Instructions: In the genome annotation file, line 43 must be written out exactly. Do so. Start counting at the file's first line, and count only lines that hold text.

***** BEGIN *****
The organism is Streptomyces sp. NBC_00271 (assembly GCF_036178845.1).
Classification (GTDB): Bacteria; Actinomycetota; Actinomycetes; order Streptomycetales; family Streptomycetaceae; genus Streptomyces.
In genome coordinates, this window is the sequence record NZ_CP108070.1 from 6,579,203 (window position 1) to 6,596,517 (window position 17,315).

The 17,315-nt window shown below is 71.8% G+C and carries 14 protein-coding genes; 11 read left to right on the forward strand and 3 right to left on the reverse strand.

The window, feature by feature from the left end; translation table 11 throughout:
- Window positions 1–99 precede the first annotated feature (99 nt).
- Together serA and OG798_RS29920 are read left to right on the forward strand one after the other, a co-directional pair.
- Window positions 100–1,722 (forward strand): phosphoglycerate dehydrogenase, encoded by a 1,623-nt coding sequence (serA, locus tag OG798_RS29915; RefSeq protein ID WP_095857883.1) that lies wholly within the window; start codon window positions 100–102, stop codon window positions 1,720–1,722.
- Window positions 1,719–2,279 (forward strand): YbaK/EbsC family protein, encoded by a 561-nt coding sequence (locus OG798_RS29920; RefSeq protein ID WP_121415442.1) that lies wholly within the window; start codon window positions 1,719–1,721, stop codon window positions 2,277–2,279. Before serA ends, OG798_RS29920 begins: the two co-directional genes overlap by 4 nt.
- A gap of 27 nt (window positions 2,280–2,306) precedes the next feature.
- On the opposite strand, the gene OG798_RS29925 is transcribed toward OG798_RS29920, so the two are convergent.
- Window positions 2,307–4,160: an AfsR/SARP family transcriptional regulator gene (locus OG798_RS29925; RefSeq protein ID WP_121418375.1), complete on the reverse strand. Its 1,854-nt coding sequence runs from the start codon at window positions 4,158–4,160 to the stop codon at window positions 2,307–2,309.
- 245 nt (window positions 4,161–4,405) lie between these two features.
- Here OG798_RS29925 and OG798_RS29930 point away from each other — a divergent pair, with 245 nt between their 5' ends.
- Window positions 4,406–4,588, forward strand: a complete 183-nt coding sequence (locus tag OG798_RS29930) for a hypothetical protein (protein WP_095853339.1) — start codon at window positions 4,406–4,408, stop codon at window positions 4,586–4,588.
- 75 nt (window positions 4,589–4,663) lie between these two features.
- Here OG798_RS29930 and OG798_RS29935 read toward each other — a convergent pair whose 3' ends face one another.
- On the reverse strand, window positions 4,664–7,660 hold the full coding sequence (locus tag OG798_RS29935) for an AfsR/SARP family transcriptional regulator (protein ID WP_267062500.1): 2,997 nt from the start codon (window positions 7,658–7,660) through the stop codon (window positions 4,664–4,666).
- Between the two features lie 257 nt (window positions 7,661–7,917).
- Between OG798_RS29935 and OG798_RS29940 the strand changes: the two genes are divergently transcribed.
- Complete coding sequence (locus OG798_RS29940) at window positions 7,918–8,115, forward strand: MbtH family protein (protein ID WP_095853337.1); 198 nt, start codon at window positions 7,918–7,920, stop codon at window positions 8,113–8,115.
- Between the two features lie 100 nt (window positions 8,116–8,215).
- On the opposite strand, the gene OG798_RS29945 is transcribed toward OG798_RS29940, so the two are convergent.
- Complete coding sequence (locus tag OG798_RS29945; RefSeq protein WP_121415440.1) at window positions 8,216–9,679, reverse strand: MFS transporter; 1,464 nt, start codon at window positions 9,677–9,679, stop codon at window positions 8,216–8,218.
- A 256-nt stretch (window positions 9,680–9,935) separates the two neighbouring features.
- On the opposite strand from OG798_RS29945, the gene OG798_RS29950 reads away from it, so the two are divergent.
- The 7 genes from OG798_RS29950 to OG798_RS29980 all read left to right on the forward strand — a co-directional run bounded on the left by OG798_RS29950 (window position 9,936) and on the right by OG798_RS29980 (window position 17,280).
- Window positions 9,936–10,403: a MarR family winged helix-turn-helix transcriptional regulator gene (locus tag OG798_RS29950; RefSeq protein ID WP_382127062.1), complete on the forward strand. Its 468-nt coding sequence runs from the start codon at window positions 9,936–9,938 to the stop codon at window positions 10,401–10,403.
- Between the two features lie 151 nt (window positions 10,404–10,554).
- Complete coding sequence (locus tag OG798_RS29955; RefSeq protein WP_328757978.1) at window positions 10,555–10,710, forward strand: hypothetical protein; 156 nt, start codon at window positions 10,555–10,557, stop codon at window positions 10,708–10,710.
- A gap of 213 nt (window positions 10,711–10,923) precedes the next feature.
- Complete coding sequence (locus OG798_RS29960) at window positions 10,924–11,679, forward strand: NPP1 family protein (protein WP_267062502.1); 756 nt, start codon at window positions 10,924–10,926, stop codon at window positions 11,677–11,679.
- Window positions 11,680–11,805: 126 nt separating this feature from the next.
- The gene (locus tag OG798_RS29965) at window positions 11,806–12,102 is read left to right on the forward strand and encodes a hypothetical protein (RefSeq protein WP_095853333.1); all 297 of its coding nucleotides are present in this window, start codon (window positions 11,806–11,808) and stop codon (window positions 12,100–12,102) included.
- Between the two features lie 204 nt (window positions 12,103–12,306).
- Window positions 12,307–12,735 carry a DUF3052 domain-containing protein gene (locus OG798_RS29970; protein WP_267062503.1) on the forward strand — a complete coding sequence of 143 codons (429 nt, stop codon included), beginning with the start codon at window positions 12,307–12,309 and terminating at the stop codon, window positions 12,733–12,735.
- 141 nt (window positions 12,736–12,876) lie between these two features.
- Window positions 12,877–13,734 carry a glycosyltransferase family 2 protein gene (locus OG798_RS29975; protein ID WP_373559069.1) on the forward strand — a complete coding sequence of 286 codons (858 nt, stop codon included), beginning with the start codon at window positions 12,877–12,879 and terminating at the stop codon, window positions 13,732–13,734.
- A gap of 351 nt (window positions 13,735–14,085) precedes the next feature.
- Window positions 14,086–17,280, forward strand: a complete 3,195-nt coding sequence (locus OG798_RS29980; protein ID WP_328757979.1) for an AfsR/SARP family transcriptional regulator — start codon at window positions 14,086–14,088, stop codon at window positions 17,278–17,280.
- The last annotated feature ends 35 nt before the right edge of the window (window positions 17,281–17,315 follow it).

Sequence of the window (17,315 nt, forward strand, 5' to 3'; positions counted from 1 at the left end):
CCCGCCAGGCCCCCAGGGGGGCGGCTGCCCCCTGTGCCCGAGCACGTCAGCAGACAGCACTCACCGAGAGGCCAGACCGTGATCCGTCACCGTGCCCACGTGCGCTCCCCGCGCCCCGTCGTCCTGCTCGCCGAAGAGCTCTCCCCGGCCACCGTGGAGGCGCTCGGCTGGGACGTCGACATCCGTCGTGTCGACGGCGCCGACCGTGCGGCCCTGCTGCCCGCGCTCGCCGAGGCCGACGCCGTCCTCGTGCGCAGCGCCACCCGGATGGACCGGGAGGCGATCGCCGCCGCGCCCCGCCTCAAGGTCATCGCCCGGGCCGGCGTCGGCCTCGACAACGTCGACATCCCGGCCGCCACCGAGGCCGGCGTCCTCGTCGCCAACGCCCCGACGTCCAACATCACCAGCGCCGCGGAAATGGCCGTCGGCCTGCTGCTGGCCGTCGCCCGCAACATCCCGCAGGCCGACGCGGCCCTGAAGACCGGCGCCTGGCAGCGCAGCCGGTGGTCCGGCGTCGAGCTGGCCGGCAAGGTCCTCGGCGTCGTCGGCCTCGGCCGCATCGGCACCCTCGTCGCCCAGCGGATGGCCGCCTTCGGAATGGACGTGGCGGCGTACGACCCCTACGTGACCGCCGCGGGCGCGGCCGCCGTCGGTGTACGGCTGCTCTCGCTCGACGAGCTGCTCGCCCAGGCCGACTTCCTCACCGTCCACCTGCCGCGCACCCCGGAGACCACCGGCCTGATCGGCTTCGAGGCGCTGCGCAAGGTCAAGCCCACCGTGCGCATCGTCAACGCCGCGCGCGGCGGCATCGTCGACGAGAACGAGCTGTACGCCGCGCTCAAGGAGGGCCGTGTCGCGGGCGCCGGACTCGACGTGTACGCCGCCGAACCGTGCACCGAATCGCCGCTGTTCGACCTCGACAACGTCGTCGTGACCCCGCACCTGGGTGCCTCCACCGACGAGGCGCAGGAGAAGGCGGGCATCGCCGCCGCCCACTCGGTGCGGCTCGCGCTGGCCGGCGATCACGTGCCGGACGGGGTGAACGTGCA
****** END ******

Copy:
CCCGCCAGGCCCCCAGGGGGGCGGCTGCCCCCTGTGCCCGAGCACGTCAGCAGACAGCACTCACCGAGAGGCCAGACCGTGATCCGTCACCGTGCCCACGTGCGCTCCCCGCGCCCCGTCGTCCTGCTCGCCGAAGAGCTCTCCCCGGCCACCGTGGAGGCGCTCGGCTGGGACGTCGACATCCGTCGTGTCGACGGCGCCGACCGTGCGGCCCTGCTGCCCGCGCTCGCCGAGGCCGACGCCGTCCTCGTGCGCAGCGCCACCCGGATGGACCGGGAGGCGATCGCCGCCGCGCCCCGCCTCAAGGTCATCGCCCGGGCCGGCGTCGGCCTCGACAACGTCGACATCCCGGCCGCCACCGAGGCCGGCGTCCTCGTCGCCAACGCCCCGACGTCCAACATCACCAGCGCCGCGGAAATGGCCGTCGGCCTGCTGCTGGCCGTCGCCCGCAACATCCCGCAGGCCGACGCGGCCCTGAAGACCGGCGCCTGGCAGCGCAGCCGGTGGTCCGGCGTCGAGCTGGCCGGCAAGGTCCTCGGCGTCGTCGGCCTCGGCCGCATCGGCACCCTCGTCGCCCAGCGGATGGCCGCCTTCGGAATGGACGTGGCGGCGTACGACCCCTACGTGACCGCCGCGGGCGCGGCCGCCGTCGGTGTACGGCTGCTCTCGCTCGACGAGCTGCTCGCCCAGGCCGACTTCCTCACCGTCCACCTGCCGCGCACCCCGGAGACCACCGGCCTGATCGGCTTCGAGGCGCTGCGCAAGGTCAAGCCCACCGTGCGCATCGTCAACGCCGCGCGCGGCGGCATCGTCGACGAGAACGAGCTGTACGCCGCGCTCAAGGAGGGCCGTGTCGCGGGCGCCGGACTCGACGTGTACGCCGCCGAACCGTGCACCGAATCGCCGCTGTTCGACCTCGACAACGTCGTCGTGACCCCGCACCTGGGTGCCTCCACCGACGAGGCGCAGGAGAAGGCGGGCATCGCCGCCGCCCACTCGGTGCGGCTCGCGCTGGCCGGCGATCACGTGCCGGACGGGGTGAACGTGCA